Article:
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Kirengeshoma palmata - landscaping-gardening

 

Kirengeshoma palmata

Sometimes known as fair-haired waxbells, Kirengeshoma palmata is a late-flowering rhizomatous continuing up to 1. 2m high with arching stems and is native to the woods and mountain lowlands of Korea and the Japanese islands of Shikoku and Kyushu.

The bizarre name? No, it doesn't come from an cloak Danish botanist called Kirengeshom. It's certainly just a Latinised adaptation of the fundamental Japanese name. Palmata, a customary definite epithet, means shaped like a hand and refers to the foliage.

Formerly classified in its own family, it is now a affiliate of the hydrangea family, while its flowers, which are about 3cm long, are more reminiscent of those of a single-flowered Japanese anemone. The vegetation of most of the plants seen in gardens are a equitably deep yellow, all the same the colour of wild specimens ranges from white to apricot. While attractive and graceful, the fleshy-petalled flowers, which are borne in sprays on wiry stems that bend under their own weight, never certainly open fully. The buds start to burst in early autumn.

While the flora can be a bit of a disappointment, it isn't too great a burden that they don't open fully as this is a plant grown as much for its plant life as its flowers. The grass are up to 20cm long and wide with critical lobes that are deeper on the basal plants and very shallow on the abridged grass found on the flower stems.

The commonly established attitude is that it the only species in its genus, but some botanists choose to classify the Korean plants alone as Kirengeshoma koreana. As far as gardeners are afraid any differences among the plants are very minor, despite the fact that there is some air that the Korean plants may in the end be bigger than their Japanese cousins and that their plant life open more fully.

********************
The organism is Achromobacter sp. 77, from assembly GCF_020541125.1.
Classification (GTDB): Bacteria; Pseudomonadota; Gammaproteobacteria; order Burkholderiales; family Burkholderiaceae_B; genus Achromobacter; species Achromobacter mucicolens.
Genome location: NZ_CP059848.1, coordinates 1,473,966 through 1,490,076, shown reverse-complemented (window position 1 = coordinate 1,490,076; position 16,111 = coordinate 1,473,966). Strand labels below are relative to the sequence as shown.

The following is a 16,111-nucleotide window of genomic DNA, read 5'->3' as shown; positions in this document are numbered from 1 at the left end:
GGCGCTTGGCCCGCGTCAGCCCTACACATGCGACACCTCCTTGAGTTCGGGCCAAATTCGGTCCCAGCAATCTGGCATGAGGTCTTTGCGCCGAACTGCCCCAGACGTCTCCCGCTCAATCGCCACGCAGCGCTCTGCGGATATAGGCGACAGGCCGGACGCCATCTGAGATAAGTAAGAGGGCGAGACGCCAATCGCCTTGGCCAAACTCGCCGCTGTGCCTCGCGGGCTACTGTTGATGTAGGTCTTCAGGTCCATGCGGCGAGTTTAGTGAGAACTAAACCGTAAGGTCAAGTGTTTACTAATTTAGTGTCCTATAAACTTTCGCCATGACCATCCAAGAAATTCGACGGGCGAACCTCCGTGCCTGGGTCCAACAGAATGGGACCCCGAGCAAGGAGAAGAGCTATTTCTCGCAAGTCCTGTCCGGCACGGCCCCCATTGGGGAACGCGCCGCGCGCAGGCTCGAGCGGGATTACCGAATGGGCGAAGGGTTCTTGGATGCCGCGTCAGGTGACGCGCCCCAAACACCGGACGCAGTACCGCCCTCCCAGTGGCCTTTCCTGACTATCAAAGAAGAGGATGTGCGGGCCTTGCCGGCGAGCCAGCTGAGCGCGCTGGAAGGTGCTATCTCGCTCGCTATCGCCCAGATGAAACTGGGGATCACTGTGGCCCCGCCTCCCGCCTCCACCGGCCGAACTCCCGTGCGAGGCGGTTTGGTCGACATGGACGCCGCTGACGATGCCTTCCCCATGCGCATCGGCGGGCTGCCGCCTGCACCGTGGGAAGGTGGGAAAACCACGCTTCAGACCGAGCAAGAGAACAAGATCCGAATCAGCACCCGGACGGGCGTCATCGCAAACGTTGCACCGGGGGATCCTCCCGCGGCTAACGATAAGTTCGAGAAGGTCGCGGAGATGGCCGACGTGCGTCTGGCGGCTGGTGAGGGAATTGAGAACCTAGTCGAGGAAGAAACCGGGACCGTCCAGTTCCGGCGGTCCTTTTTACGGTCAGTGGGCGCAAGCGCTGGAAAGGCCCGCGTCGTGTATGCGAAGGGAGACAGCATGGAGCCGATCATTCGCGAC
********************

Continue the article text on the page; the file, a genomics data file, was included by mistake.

As you would expect, making an allowance for its origins, Kirengeshoma palmata prefers a moist, leafy, humus-rich soil in incomplete shade. In other words, archetypal wood conditions. In late autumn it dies back to its rootstock, which is enormously hardy and quite able of withstanding -15°C. It is propagated each by apportionment in chill or early spring, or by raising from seed. The seed prefers cool temperatures, about 12 to 15°C and the germination time is variable, someplace from 30to 300 days. I've found that sowing fresh seed in the autumn and leave-taking the seed tray in a shady place for germination in the next bounce satisfies any stratification rations and gives good results.

Kirengeshoma palmata is an ideal companion for any Japanese or Chinese wood plants and looks magnificent under maples, the leaf shape of which it complements perfectly. Since it needs ample summer damp it thrives at the edges of a bog backyard with candelabra primroses, Rodgersia and irises. Its late blossoming habit is invaluable in on condition that activity at a time of year when other forest plants may be befitting considerably dull.

So why isn't it far more common? I have agreed no idea.

I am a patch book cause and horticultural photographer based in Christchurch, New Zealand. I run a stock photo documents called Country, Farm and Plot (http://www. cfgphoto. com). This critique may be re-published provided this in rank is available with it and is openly visible.


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